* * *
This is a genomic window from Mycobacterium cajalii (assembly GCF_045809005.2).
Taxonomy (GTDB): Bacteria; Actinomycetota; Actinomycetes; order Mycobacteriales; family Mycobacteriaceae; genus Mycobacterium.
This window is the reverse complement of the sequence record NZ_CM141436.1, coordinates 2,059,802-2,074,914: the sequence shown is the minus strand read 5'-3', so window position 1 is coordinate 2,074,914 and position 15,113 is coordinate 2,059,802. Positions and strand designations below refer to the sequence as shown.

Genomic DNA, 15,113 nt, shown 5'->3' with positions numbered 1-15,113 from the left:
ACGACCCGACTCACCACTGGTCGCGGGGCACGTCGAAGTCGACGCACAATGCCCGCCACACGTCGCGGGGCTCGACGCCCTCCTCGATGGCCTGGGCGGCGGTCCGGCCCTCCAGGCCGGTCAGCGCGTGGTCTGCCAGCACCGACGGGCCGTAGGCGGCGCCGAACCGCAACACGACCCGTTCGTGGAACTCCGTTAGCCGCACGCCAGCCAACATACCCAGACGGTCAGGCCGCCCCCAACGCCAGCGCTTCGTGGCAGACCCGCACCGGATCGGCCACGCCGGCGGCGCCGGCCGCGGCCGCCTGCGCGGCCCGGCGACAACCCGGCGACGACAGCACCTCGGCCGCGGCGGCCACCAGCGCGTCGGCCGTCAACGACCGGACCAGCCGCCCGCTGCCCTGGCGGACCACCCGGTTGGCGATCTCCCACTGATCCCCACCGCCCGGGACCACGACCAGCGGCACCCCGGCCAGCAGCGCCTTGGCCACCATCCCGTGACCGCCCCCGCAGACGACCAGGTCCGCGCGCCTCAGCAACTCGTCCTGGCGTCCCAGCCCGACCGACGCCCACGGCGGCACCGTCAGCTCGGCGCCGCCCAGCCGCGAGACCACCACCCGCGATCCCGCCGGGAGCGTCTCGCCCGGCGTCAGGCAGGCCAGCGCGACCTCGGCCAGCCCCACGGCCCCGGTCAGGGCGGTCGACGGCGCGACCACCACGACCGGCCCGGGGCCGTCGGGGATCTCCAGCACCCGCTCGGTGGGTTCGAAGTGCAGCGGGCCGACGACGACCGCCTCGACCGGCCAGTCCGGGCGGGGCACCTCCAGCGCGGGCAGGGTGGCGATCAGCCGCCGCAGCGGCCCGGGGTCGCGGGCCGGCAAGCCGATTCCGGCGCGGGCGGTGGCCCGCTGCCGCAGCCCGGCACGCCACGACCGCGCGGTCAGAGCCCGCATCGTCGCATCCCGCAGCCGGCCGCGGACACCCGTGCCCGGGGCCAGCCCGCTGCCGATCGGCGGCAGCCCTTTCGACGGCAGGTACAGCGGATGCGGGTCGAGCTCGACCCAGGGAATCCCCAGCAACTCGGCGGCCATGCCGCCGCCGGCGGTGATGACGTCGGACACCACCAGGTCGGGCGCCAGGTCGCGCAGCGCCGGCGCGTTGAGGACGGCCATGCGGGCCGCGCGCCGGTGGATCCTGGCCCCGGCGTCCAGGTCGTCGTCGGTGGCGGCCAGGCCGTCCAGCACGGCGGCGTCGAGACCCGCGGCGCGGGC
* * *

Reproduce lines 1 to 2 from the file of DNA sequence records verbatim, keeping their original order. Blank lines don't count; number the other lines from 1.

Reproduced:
This is a genomic window from Mycobacterium cajalii (assembly GCF_045809005.2).
Taxonomy (GTDB): Bacteria; Actinomycetota; Actinomycetes; order Mycobacteriales; family Mycobacteriaceae; genus Mycobacterium.